Cheerios maker General Mills Inc. reported better-than-expected quarterly sales on Wednesday, as strong growth in its pet foods business cushioned a slowdown in demand for its cooking sauces and baking products.
Net revenue at its pet foods unit jumped 25 per cent in the first quarter, benefiting from a rise in the adoption of cats and dogs by people looking to ease the stress of the pandemic.
General Mills has also launched new items such as Tastefuls cat food and bought Tyson Foods’ pet treats business to take advantage of the demand surge.
That helped drive total net sales 4.1 per cent higher to US$4.54-billion, beating the analysts’ average estimate of US$4.29-billion, according to Refinitiv data.
General Mills shares were 2 per cent higher as it maintained its forecast for annual organic net sales to come in toward the higher end of a 1-per-cent to 3-per-cent decline range.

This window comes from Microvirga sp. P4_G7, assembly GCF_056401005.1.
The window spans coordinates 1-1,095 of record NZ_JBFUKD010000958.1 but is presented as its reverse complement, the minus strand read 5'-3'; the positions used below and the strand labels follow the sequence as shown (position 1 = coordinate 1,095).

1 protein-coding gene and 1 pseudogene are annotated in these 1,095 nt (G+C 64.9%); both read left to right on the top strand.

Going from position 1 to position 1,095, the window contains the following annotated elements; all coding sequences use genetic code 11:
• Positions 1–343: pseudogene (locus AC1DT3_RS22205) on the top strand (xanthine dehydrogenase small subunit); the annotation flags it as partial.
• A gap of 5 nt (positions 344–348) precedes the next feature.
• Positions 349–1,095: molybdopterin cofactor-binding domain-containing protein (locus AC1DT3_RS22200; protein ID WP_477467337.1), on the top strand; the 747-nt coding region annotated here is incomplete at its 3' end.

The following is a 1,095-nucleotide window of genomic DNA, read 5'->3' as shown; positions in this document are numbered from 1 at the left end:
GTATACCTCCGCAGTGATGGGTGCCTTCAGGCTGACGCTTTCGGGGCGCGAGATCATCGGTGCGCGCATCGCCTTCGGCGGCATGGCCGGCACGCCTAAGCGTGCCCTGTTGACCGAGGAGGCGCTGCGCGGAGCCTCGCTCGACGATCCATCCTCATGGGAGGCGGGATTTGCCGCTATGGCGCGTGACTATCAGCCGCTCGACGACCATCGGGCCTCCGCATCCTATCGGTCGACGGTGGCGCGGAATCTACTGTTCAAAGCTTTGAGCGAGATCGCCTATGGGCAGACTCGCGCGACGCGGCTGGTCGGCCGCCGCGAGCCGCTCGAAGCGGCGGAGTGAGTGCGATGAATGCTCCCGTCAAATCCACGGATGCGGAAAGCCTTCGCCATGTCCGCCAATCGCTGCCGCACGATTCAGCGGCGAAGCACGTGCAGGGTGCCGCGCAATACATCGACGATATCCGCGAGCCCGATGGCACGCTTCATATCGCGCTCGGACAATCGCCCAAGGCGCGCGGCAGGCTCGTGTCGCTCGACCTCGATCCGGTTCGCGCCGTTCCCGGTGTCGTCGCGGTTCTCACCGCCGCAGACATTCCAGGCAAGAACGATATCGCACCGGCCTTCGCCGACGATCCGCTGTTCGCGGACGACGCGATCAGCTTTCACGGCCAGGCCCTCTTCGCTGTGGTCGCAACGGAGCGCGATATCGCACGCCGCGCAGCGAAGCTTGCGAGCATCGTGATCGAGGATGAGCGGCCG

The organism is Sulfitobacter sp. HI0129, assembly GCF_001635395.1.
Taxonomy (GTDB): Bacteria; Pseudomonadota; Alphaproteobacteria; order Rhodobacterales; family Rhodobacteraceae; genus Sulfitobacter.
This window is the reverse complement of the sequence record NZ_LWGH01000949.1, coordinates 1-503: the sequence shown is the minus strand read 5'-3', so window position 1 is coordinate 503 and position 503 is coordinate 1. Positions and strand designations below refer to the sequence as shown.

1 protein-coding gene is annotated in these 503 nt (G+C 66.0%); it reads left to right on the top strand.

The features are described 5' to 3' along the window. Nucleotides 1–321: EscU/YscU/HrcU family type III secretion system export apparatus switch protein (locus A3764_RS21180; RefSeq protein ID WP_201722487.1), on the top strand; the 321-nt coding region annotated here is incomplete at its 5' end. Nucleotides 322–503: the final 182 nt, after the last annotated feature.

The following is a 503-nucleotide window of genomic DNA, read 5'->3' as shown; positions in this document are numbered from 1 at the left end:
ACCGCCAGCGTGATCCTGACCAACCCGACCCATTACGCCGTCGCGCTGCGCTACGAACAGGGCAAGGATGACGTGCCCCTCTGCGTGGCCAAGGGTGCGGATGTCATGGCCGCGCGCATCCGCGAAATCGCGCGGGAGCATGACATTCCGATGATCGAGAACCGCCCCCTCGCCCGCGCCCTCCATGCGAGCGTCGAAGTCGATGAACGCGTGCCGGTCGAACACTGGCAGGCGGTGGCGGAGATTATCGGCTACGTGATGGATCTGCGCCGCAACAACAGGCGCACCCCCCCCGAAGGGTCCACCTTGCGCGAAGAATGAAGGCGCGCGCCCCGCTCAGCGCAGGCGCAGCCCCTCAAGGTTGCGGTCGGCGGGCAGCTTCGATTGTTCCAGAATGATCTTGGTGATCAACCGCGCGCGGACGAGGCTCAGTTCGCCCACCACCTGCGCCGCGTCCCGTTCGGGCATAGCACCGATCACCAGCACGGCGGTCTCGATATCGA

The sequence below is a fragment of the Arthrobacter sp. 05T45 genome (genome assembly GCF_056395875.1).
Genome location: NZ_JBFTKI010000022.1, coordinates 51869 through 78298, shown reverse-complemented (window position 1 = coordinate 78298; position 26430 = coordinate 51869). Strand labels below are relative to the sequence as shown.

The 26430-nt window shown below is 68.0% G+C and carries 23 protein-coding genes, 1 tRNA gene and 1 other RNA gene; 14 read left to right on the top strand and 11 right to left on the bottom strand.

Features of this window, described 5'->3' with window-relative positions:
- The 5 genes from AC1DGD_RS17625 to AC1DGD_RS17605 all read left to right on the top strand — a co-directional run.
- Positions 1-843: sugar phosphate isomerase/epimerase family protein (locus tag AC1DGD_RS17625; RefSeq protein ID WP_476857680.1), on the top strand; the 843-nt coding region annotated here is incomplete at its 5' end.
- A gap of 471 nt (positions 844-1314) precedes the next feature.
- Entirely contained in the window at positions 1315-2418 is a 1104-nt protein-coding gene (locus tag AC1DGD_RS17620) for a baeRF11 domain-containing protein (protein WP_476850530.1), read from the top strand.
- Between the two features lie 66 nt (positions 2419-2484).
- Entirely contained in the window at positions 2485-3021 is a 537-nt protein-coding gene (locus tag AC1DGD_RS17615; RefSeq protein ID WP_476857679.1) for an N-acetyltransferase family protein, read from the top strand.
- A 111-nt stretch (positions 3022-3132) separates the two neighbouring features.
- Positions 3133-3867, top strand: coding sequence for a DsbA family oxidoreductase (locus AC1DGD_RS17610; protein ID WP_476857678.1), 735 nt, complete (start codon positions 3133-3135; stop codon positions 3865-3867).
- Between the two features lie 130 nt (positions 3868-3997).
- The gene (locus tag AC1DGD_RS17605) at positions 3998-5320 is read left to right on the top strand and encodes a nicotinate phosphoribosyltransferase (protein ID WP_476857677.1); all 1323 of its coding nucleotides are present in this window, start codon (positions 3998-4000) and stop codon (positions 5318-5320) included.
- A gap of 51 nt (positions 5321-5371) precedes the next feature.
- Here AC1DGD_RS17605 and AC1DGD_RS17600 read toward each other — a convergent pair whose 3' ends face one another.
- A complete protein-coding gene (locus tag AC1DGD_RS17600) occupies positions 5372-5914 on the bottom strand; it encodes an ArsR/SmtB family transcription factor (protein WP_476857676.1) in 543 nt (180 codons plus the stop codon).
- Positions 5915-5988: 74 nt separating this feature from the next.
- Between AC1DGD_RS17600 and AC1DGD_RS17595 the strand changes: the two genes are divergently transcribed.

The reported quarter showed that demand for cereals, snacks and baking products continued to recede from last year’s pandemic peak, with the core North America retail business posting a 3-per-cent fall.
The Betty Crocker cake mixes maker’s gross margins also shrank 1.2 per cent, taking a hit from higher transportation costs, labour shortages and a surge in raw material prices that have affected the entire packaged foods industry.
“The current operating environment is as dynamic as we’ve experienced in at least the last decade,” chief executive officer Jeff Harmening said in his pre-recorded remarks.
He added that the company expected total input cost inflation for the year to be roughly 7 per cent to 8 per cent, up from a prior estimate of 7 per cent.
Quarterly net earnings attributable to General Mills fell 2 per cent to US$627-million, or US$1.02 a share.
On an adjusted basis, it earned 99 US cents a share, compared with estimates of 89 US cents a share.
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